tue 28/05/2024

Le Donne Curiose, Guildhall School | reviews, news & interviews

Le Donne Curiose, Guildhall School

Le Donne Curiose, Guildhall School

Youthful charm and a witty production keep Wolf-Ferrari's prolix comedy afloat

Wrangle over a pasta lunch: Nicola Said, Elgan Thomas, Katarzyna Baleejko and David IrelandAll images by Clive Barda

Scintillating gems scattered rather thinly through long-winded operas: that superficial impression of Ermanno Wolf-Ferrari’s often delectable music isn’t going to be changed greatly by seeing his first success of 1903, Le donne curiose (“Nosy Women”, perhaps, or, if you want a better English title “The Merry Men of Venice”).

It takes an enormous amount of charm to make you want to stay with this inconsequential adaptation of Goldoni – no proto-Feydeau when it comes to comic plotting – and fortunately this Guildhall team have it in spades.

Perhaps a music college’s first duty to budding opera singers is to make them feel, or seem, comfortable on stage; their whole lives up to that point have been about studying music, not drama. Past student productions have pointed up the fact that if the performers aren’t relaxed enough not to overdo it, certainly in comedy, the audience won’t go with them. Last night, in a cast with a few first-rate replacements for Monday’s team A, director Stephen Barlow hit the mark throughout, making of the nine principals of uneven vocal talent a true ensemble. In this he was vibrantly assisted by Yannis Thavoris’s 1970s designs (did anyone else of my age have a bedroom entirely in orange?). The malleable set offers one remarkable coup, a swivel from club entrance to club proper, the sort of thing that would get Met audiences applauding. The gags, not least Arlecchino's fart to two bassoons and the threat of kicking a football into the audience, are always neatly timed to the music.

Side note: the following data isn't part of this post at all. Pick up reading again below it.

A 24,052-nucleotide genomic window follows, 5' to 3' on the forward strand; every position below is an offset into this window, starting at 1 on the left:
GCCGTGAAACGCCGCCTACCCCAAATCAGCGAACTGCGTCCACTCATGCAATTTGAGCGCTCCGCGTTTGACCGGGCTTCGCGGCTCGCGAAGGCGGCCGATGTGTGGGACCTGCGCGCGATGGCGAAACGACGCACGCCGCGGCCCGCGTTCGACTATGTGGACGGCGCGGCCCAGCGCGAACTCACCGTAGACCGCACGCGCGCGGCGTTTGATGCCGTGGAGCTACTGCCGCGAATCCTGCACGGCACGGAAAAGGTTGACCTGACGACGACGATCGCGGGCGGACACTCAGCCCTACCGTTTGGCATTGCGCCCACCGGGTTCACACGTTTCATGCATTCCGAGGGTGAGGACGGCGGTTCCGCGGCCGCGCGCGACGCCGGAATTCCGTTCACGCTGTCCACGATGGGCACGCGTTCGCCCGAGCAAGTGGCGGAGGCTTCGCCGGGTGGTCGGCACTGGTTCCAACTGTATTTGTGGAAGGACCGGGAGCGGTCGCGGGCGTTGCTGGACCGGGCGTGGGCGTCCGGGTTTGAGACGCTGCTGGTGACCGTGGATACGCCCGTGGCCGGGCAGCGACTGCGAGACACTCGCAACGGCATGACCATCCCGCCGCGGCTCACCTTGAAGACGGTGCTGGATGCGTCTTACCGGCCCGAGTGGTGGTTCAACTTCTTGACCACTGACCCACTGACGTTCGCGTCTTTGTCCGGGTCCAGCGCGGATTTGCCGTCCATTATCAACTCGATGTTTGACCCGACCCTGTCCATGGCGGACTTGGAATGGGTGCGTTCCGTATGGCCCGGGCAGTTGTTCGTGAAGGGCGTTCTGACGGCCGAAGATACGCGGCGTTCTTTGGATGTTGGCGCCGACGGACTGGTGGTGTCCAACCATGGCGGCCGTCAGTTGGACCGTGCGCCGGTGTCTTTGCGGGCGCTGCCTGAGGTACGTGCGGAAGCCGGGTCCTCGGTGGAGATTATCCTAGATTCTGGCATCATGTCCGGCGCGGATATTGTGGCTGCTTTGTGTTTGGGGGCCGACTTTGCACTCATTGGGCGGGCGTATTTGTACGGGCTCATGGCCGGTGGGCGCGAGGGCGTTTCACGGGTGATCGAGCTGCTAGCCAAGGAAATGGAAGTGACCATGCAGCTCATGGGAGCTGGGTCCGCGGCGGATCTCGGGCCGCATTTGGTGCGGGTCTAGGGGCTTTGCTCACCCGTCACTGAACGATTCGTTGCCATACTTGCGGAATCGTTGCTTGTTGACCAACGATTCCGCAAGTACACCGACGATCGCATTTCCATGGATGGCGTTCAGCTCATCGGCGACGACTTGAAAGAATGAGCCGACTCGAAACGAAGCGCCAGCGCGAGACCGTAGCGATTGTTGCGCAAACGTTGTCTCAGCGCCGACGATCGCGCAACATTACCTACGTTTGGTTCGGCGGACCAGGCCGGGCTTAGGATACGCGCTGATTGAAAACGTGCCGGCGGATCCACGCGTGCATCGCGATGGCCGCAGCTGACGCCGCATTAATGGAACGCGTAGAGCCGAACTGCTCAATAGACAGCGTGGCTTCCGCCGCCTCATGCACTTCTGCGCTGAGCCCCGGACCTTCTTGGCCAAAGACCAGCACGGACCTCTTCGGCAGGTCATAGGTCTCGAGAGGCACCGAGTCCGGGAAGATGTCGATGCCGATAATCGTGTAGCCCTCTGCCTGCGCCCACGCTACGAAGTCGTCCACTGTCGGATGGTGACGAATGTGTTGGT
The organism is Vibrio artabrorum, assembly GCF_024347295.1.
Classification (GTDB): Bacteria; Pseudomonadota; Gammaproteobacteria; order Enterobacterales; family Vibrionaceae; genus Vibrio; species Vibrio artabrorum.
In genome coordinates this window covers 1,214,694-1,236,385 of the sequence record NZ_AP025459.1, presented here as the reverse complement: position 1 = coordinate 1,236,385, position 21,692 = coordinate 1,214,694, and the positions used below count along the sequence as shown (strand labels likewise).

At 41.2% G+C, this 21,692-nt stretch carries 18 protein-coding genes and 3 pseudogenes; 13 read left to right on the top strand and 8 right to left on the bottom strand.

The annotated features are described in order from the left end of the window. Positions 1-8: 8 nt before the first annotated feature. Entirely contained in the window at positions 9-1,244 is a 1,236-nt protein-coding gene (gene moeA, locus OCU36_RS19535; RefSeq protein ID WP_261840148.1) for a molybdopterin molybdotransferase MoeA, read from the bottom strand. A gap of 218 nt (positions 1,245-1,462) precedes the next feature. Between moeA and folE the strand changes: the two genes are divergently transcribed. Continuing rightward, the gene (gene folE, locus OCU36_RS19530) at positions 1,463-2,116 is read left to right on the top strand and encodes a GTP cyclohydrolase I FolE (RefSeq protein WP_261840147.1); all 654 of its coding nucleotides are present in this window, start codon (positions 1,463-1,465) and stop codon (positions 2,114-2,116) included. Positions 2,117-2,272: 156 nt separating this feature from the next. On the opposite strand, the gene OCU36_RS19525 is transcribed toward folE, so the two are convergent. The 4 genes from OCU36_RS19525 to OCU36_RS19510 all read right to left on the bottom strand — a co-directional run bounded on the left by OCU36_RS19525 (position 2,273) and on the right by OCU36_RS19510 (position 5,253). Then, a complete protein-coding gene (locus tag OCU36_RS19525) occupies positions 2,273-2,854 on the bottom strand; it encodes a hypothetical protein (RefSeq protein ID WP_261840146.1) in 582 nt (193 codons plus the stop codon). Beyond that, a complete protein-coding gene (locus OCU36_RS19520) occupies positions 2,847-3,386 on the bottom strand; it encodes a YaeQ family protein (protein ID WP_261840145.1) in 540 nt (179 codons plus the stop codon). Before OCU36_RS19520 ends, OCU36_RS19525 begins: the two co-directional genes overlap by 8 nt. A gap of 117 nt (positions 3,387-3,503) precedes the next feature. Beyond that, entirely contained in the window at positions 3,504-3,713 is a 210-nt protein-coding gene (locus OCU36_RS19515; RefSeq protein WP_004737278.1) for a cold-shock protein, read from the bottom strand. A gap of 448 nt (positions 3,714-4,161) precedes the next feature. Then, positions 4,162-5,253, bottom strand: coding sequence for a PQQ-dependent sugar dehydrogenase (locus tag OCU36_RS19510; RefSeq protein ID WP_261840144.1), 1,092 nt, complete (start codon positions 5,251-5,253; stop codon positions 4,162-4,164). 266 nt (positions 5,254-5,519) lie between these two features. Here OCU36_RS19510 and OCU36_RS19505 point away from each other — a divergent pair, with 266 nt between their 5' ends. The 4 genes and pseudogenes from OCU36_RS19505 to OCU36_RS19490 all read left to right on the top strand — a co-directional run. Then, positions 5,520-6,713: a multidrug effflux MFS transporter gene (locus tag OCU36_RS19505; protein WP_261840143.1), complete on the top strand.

Le donne curiose at the GuildhallBarlow's set-up is charming and funny. The first two-thirds of Wolf-Ferrari’s delightful Overture are accompanied by tourists buying carnival masks, postcards and gondoliers’ outfits from a Venetian shop while men furtively go through the door at the back and suspicious women try to see what’s going on. Then we have the film titles for an Italian sitcom, its stars grinning at the camera. The dramatis personae are assorted businessmen and their aides, and four women – two wives, a pert daughter and a mezzo servant (pictured left from top: Bethan Langford, Elizabeth Karanyi, Nicola Said and Katarzyna Balejko). The line-up of Verdi’s Falstaff, in short, without the main character – though one of the evening’s two most striking vocal stars, and certainly the most charismatic, bass-baritone Milan Sijanov as Arlecchino, could take on that role right now.